Paid a visit to the family, in Sault Ste. Marie, last month and enjoyed some “home” cooking, including mother’s gnocchi, the Italian dumpling made with potato and flour. She still makes the lightest, melt-in-your mouth gnocchi I’ve ever had... and she’s 91. We also enjoyed some Soo pizza, perogies and cabbage rolls, and came home with
several jars of my sister’s Italian style tomato preserves that I’ll be using in my spaghetti sauces for the next while. Can’t share the tomatoes with you, but I can share a recipe for biscotti that my sister gave me when I was in the Soo.
Now, let’s get cooking!
What’s interesting about these biscotti is that they are made with Special K. Some call them breakfast biscotti. I’ve made two batches already in the past three weeks.
2 cups all-purpose flour
2 cups Special K
1 cup whole almonds
2 teaspoon baking powder
Whirl all of the above in a blender.
In a large bowl whisk together
1 cup vegetable oil
1 cup sugar
1 teaspoon (or more) anise extract, to taste
Add dry ingredients to wet and mix well. Let sit for 30 minutes covered with plastic wrap. After 30 minutes form dough into four (4) rolls. Place on an ungreased baking sheet and bake at 350 for 15-20 minutes until they are golden brown. A skewer inserted in the centre should come out clean. Remove from oven and reduce oven temperature to 325.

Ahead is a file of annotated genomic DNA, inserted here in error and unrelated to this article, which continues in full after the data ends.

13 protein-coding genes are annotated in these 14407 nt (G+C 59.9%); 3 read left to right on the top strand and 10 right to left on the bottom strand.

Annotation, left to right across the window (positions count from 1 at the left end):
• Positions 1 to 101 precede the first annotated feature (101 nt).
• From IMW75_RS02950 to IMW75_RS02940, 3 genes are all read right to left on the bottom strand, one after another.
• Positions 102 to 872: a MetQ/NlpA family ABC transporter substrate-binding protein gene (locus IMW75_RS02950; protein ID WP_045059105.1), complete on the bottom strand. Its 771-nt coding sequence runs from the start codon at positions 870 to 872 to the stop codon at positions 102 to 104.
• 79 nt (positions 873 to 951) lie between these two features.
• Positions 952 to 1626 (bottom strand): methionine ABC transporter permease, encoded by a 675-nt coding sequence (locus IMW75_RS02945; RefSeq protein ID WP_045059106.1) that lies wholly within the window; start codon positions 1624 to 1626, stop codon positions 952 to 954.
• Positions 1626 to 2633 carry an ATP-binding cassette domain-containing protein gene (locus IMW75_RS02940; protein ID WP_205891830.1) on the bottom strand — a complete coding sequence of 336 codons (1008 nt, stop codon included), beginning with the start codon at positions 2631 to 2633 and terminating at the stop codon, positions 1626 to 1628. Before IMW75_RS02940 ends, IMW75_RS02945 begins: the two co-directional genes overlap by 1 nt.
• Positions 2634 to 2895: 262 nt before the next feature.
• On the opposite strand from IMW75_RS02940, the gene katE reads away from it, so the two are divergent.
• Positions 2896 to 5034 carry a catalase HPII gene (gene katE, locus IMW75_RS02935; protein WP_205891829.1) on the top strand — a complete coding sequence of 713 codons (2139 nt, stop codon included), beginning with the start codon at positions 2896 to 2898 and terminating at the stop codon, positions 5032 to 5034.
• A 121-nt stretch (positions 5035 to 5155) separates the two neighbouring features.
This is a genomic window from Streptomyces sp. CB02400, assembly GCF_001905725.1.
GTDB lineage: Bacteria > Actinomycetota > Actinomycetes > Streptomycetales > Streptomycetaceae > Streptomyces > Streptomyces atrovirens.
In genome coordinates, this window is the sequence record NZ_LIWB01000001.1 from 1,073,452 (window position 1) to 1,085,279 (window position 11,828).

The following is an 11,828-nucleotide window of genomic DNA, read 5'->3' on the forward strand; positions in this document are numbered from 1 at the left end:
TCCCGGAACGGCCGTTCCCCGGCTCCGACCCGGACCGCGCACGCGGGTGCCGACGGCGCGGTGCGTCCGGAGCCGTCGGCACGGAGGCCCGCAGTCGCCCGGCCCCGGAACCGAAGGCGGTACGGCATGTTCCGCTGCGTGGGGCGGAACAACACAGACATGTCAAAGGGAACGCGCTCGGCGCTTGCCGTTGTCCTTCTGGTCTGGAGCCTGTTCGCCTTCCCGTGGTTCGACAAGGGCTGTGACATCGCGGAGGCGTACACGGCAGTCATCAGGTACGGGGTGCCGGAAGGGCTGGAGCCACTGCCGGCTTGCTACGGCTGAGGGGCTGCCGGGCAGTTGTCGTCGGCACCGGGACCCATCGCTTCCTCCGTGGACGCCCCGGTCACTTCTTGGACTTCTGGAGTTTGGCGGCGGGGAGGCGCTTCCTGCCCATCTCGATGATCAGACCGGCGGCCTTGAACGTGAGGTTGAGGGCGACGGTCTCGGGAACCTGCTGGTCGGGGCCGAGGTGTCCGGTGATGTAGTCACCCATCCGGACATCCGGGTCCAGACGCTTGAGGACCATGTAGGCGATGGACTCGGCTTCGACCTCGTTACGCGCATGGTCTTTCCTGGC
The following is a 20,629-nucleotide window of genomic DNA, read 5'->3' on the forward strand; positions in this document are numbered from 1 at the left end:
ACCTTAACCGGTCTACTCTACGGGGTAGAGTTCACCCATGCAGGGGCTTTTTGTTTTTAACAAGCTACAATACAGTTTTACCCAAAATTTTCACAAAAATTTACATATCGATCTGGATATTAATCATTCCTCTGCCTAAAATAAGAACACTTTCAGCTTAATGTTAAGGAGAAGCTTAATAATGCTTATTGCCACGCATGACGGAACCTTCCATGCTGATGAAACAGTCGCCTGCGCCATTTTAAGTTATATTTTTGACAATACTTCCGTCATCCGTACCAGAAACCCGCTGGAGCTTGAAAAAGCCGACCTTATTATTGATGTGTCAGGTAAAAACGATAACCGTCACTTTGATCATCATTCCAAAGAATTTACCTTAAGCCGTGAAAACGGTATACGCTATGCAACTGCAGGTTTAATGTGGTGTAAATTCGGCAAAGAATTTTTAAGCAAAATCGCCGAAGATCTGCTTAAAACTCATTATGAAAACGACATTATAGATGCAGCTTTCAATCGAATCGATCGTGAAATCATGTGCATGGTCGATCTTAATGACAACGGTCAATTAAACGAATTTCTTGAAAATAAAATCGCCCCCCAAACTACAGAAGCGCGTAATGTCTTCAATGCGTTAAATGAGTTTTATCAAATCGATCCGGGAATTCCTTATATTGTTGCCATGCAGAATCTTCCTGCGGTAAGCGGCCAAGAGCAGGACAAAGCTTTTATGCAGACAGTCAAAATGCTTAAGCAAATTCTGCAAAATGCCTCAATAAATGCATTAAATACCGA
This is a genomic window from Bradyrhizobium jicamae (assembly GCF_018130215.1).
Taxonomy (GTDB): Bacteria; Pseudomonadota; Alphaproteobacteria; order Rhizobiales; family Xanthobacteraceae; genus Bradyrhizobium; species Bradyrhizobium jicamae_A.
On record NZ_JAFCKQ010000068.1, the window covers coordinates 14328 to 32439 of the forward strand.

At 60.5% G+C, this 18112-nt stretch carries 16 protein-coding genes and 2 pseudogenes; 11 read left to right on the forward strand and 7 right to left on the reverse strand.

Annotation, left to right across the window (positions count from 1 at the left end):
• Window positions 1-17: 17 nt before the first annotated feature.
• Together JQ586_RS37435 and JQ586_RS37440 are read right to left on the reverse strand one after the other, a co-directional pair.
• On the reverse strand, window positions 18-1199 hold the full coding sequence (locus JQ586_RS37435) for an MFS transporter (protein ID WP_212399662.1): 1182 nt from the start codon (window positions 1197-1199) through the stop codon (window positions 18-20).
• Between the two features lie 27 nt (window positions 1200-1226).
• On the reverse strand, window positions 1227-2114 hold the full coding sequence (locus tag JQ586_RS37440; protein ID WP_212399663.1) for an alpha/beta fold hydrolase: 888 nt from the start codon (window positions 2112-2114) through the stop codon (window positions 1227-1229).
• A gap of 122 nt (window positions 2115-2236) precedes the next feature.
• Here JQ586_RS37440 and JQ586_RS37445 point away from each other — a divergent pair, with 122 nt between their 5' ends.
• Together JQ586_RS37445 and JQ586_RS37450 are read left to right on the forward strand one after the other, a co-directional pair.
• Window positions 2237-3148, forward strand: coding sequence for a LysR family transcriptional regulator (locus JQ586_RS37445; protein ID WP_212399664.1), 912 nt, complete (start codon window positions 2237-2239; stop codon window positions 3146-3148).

Let rolls cool a few minutes and transfer to a cutting board. Cut diagonally into 1/2 inch slices. Arrange on the baking sheet, cut side up, and bake them in the upper third of the 325 degree oven, turning them once, for 15 minutes. Transfer the cookies to racks; let them cool for 2 to 3 hours, or until they are crisp; store in airtight containers.
Did you know? In Italian, the word “biscotto” means “biscuit” or “cookie.” (“Biscotti” is the plural.) More specifically, biscotti are named according to their original method of baking. The root words “bis” and “cotto” literally mean “twice” and “baked,” the same as the French word “biscuit.” And if you make a lot of biscotti, there is a one step method available. It’s called the “pipe and bake” system. You can check it out at www.biscottizone.com.
Finally, here’s a Christmas wish for you, dear readers, borrowed from A Christmas Carol by Dickens: “...and it was always said of him, that he knew how to keep Christmas well, if any man possessed the knowledge. May that be truly said of us, and all of us!”
Now, let’s get cooking!